The proposed renewal of the Mount Sinai Center for the Neuroscience of Mental disorders (CCNMD) is designed to remain a highly focused effort to elucidate the role of white matter, oligodendrocytes and myelin in schizophrenia. This proposal is informed by increasing evidence of white matter, myelin and oligodendrocyte abnormalities in schizophrenia in a variety of areas of scientific exploration. A failure in connectivity has been demonstrated to have a role in schizophrenia. Myelination and those factors that affect myelination, such as the function of oligodendrocytes, are critical processes that could profoundly affect neuronal connectivity, especially given the diffuse distribution of oligodendrocytes and the widespread distribution of brain regions that have been implicated in schizophrenia. Multiple lines of evidence now converge to implicate oligodendrocytes and myelin in schizophrenia. Imaging, neuroanatomical, genetic and gene expression studies have all supported abnormalities in these cells and processes and contribute to our hypothesis that oligodendrocyte dysfunction and even death, with subsequent abnormalities in myelin maintenance and repair, contribute to the schizophrenic syndrome (see overview and specific project for detailed references). A broad set of methodologies and expertise will be brought to bear on the questions the CCNMD will pursue, including neuroanatomy, neuroimaging, molecular biology, molecular genetics, animal models neuropsychology, phenomenology, statistics, and data management. The CCNMD is comprised of 5 Cores: Core A, Administrative;Core B, Clinical;Core C, Brain Bank;Core D, Data Management and Statistics;and, Core E, Mouse Phenotyping. The projects of the CCNMD include: Project 1: (Hof/Tang) Oligodendrocyte and neuron pathology in cingulate cortex;Project 2: (O'Donovan/Owen) Genetic dissection of abnormal oligodendrocyte and myelin function in schizophrenia;Project 3: (Buxbaum/Sakurai) Neuregulin signaling in oligodendrocytes;Project 4: (Buchsbaum) Structure and function of white matter in schizophrenia;and, Project 5: (Friedman/Davis) White matter imaging correlates of functional outcome in schizophrenia.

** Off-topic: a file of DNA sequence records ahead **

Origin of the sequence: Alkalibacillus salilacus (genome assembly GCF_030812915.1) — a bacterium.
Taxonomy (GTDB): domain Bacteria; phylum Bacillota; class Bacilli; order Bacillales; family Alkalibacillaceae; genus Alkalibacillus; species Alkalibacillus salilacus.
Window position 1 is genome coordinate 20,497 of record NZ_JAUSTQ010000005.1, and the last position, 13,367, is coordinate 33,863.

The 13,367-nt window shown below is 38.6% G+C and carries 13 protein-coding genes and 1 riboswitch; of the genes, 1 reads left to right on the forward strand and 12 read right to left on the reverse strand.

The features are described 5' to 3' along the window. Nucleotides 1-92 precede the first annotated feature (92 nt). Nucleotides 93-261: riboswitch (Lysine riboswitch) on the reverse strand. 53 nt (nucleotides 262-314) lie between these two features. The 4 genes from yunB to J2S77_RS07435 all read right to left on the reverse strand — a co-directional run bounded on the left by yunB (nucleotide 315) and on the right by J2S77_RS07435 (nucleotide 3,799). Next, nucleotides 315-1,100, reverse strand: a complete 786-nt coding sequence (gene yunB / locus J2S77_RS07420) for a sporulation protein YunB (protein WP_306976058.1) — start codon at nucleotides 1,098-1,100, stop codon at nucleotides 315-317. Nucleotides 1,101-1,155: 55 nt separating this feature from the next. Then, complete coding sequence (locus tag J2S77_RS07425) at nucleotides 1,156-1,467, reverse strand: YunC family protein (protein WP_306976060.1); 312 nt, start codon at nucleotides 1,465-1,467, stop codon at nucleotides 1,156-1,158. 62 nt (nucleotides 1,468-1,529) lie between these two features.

National Institute of Health (NIH)
National Institute of Mental Health (NIMH)
Specialized Center (P50)
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Study Section
Special Emphasis Panel (ZMH1-ERB-S (03))
Program Officer
Zalcman, Steven J
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Icahn School of Medicine at Mount Sinai
Schools of Medicine
New York
United States
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